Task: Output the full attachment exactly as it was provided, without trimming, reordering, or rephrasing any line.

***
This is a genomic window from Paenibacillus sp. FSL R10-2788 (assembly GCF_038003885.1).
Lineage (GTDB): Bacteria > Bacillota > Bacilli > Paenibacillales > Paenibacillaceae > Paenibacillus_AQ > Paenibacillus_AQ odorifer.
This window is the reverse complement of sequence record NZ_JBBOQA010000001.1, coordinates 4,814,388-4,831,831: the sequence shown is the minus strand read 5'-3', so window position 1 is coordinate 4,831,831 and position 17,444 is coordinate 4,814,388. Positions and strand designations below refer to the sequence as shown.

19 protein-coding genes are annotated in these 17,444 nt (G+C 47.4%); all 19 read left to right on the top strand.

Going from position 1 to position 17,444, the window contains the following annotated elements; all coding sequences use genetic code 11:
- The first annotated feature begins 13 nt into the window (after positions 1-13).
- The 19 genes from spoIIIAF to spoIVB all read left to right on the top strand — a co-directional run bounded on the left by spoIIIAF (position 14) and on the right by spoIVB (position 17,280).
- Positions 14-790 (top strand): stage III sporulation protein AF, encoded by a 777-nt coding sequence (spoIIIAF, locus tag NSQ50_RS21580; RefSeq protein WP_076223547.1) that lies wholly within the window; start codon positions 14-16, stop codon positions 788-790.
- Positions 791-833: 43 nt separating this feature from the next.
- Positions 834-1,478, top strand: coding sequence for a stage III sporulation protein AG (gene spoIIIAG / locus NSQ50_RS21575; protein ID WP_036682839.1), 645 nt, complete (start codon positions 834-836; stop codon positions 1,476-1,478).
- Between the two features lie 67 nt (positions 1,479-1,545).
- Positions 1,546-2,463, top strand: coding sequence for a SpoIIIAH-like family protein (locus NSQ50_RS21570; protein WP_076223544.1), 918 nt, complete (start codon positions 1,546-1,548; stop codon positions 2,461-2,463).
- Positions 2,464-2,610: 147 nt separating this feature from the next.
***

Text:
This is a genomic window from Paenibacillus sp. FSL R10-2788 (assembly GCF_038003885.1).
Lineage (GTDB): Bacteria > Bacillota > Bacilli > Paenibacillales > Paenibacillaceae > Paenibacillus_AQ > Paenibacillus_AQ odorifer.
This window is the reverse complement of sequence record NZ_JBBOQA010000001.1, coordinates 4,814,388-4,831,831: the sequence shown is the minus strand read 5'-3', so window position 1 is coordinate 4,831,831 and position 17,444 is coordinate 4,814,388. Positions and strand designations below refer to the sequence as shown.

19 protein-coding genes are annotated in these 17,444 nt (G+C 47.4%); all 19 read left to right on the top strand.

Going from position 1 to position 17,444, the window contains the following annotated elements; all coding sequences use genetic code 11:
- The first annotated feature begins 13 nt into the window (after positions 1-13).
- The 19 genes from spoIIIAF to spoIVB all read left to right on the top strand — a co-directional run bounded on the left by spoIIIAF (position 14) and on the right by spoIVB (position 17,280).
- Positions 14-790 (top strand): stage III sporulation protein AF, encoded by a 777-nt coding sequence (spoIIIAF, locus tag NSQ50_RS21580; RefSeq protein WP_076223547.1) that lies wholly within the window; start codon positions 14-16, stop codon positions 788-790.
- Positions 791-833: 43 nt separating this feature from the next.
- Positions 834-1,478, top strand: coding sequence for a stage III sporulation protein AG (gene spoIIIAG / locus NSQ50_RS21575; protein ID WP_036682839.1), 645 nt, complete (start codon positions 834-836; stop codon positions 1,476-1,478).
- Between the two features lie 67 nt (positions 1,479-1,545).
- Positions 1,546-2,463, top strand: coding sequence for a SpoIIIAH-like family protein (locus NSQ50_RS21570; protein WP_076223544.1), 918 nt, complete (start codon positions 1,546-1,548; stop codon positions 2,461-2,463).
- Positions 2,464-2,610: 147 nt separating this feature from the next.